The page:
How much home can you actually afford?

On the other hand, sometimes a bank will give you a loan for more house than you really want to pay for. Just like with the purchase of a new car, you’ll want to look at the house’s total cost, not just the monthly payment. Of course, looking at the monthly payment is also important, along with how much down payment you can afford, how high the property taxes are in your chosen neighborhood, how much insurance will cost, how much you anticipate spending to maintain or improve the house, and how much your closing costs will be.

Who will help you find a home and guide you through the purchase?

A real estate agent will help you locate homes that meet your needs and are in your price range, then meet with you to view those homes. Once you’ve chosen a home to buy, these professionals can assist you in negotiating the entire purchase process, including making an offer, getting a loan, and completing paperwork. A good real estate agent’s expertise can protect you from any pitfalls you might encounter during the process.

 

The Buying Process

Now that you’ve decided to take the plunge, let’s explore what you can expect from the home buying process itself. This is a chaotic time with offers and counter-offers flying furiously, but if you are prepared for the hassle (and the paperwork), you can get through the process with your sanity more-or-less intact. Here is the basic progression you can expect:

Find a home.

Make sure to take advantage of all the available options for finding homes on the market, including using your real estate agent, searching for listings online and driving around the neighborhoods that interest you in search of for-sale signs. Also put some feelers out there with your friends, family and business contacts. You never know where a good reference or lead on a home might come from.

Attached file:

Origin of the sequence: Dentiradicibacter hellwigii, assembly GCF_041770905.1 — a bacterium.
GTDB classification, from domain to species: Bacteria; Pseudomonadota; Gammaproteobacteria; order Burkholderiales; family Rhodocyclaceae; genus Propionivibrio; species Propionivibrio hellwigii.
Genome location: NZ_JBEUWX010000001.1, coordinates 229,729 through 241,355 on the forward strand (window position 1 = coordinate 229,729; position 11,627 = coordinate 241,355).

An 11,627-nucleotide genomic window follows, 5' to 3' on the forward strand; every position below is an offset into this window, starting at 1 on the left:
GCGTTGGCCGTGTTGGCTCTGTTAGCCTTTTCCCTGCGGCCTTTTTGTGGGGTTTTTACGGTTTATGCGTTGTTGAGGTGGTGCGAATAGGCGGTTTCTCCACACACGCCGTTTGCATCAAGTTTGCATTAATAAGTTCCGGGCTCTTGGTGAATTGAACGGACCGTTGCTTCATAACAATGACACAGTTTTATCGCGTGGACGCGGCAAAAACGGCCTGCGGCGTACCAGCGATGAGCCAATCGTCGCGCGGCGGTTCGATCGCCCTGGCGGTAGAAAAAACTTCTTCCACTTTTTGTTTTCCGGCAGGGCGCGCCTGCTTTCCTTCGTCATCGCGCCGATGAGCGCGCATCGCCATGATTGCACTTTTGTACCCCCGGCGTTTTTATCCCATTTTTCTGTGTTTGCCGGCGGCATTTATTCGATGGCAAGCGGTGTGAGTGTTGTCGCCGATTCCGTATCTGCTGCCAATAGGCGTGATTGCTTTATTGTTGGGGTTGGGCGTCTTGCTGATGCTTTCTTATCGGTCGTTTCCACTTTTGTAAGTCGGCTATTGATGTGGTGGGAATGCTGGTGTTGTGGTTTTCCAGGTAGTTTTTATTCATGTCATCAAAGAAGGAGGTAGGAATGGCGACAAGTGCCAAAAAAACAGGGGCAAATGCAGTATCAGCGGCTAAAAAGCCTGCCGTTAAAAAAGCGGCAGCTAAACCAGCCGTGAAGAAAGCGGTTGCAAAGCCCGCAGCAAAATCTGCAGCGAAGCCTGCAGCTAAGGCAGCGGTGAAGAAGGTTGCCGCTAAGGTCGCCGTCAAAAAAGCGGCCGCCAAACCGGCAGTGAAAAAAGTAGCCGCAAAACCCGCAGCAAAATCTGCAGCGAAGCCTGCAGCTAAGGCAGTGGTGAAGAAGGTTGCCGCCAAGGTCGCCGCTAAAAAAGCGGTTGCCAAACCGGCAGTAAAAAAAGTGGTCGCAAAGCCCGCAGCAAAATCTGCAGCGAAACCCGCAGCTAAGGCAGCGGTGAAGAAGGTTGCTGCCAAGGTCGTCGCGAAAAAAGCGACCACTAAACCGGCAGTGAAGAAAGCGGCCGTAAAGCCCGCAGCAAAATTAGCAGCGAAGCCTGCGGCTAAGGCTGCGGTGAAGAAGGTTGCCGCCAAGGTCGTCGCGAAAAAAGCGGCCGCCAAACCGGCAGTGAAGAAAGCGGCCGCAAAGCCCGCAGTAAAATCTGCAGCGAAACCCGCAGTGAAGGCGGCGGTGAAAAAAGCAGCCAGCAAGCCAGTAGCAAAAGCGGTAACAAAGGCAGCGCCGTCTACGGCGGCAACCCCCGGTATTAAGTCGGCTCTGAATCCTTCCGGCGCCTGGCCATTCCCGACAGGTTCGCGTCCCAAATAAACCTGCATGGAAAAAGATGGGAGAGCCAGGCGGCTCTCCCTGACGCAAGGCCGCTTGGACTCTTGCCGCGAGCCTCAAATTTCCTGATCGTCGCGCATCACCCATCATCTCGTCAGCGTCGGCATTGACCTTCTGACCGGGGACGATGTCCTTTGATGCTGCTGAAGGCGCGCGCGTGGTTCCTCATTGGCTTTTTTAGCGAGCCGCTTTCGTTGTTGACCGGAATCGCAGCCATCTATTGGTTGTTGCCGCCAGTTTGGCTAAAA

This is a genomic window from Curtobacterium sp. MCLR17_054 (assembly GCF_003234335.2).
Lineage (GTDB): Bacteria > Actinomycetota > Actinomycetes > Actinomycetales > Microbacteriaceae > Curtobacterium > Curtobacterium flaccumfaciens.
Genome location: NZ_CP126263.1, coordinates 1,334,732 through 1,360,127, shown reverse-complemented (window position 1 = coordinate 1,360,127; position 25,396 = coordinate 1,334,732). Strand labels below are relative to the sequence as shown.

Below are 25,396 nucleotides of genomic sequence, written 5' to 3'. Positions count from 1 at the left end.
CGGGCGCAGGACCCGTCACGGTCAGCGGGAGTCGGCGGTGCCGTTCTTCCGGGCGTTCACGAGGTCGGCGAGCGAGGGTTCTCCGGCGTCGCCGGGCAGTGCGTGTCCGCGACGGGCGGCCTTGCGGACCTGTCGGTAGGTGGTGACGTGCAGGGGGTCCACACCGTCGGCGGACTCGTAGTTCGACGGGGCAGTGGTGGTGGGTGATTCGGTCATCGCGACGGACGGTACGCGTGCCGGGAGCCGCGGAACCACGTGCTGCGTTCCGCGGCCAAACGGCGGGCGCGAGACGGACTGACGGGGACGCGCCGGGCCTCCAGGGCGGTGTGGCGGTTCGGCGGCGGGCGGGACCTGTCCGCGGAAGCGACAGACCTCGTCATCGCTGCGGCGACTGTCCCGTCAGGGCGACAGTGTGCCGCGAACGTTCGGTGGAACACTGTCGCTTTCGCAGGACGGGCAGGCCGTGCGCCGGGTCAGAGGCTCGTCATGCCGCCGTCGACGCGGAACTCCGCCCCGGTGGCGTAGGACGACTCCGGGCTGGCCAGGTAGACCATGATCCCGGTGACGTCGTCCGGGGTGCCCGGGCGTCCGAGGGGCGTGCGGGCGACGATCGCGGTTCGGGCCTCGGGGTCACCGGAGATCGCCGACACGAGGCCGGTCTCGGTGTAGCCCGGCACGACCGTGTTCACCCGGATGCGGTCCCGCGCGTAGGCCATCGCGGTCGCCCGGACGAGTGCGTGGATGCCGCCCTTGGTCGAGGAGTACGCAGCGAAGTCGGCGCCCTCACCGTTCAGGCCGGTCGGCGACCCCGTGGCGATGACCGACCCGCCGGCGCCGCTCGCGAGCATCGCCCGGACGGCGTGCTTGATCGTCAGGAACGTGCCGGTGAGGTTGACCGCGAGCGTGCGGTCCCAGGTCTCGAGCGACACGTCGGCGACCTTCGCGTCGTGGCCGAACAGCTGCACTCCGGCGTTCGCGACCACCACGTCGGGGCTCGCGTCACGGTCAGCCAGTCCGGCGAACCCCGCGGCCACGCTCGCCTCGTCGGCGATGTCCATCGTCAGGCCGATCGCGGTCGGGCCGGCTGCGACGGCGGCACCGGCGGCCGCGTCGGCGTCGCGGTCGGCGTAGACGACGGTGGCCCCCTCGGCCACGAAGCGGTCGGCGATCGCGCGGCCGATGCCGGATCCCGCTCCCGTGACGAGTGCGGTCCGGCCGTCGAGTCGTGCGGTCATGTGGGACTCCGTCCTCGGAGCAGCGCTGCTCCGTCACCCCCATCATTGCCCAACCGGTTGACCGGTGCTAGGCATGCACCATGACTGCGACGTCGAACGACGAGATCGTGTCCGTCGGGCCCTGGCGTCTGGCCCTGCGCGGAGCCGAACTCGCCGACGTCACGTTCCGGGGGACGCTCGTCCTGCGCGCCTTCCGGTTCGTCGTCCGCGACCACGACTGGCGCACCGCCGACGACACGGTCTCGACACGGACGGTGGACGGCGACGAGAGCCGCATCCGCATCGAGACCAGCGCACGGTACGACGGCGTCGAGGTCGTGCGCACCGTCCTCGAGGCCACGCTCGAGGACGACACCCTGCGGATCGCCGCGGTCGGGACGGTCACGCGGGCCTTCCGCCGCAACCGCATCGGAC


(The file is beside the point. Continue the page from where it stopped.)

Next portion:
Consider your financing options and secure financing.

First-time homebuyers have a wide variety of options to help them get into a home, including federally-backed loans and loans for homebuyers who don’t have the standard 20% minimum down payment. Your state may also have its own programs for first-time homebuyers. Your mortgage interest rate will also have a major impact on the total price you pay for your home, so shop around. It will really pay off.

Make an offer.

We will help you decide how much money you want to offer for the house along with any conditions you want to ask for, like having the buyer pay for your closing costs. We will then present the offer to the seller’s agent; the seller will either accept your offer or issue a counter-offer. You can then accept, or continue to go back and forth until you either reach a deal or decide to call it quits. If you reach an agreement, you’ll make a good-faith deposit and the process then transitions into escrow. Escrow is a short period of time (often about 30 days) where the seller takes the house off the market with the contractual expectation that you will buy the house – provided you don’t find any serious problems with it when you inspect it.

Obtain a home inspection.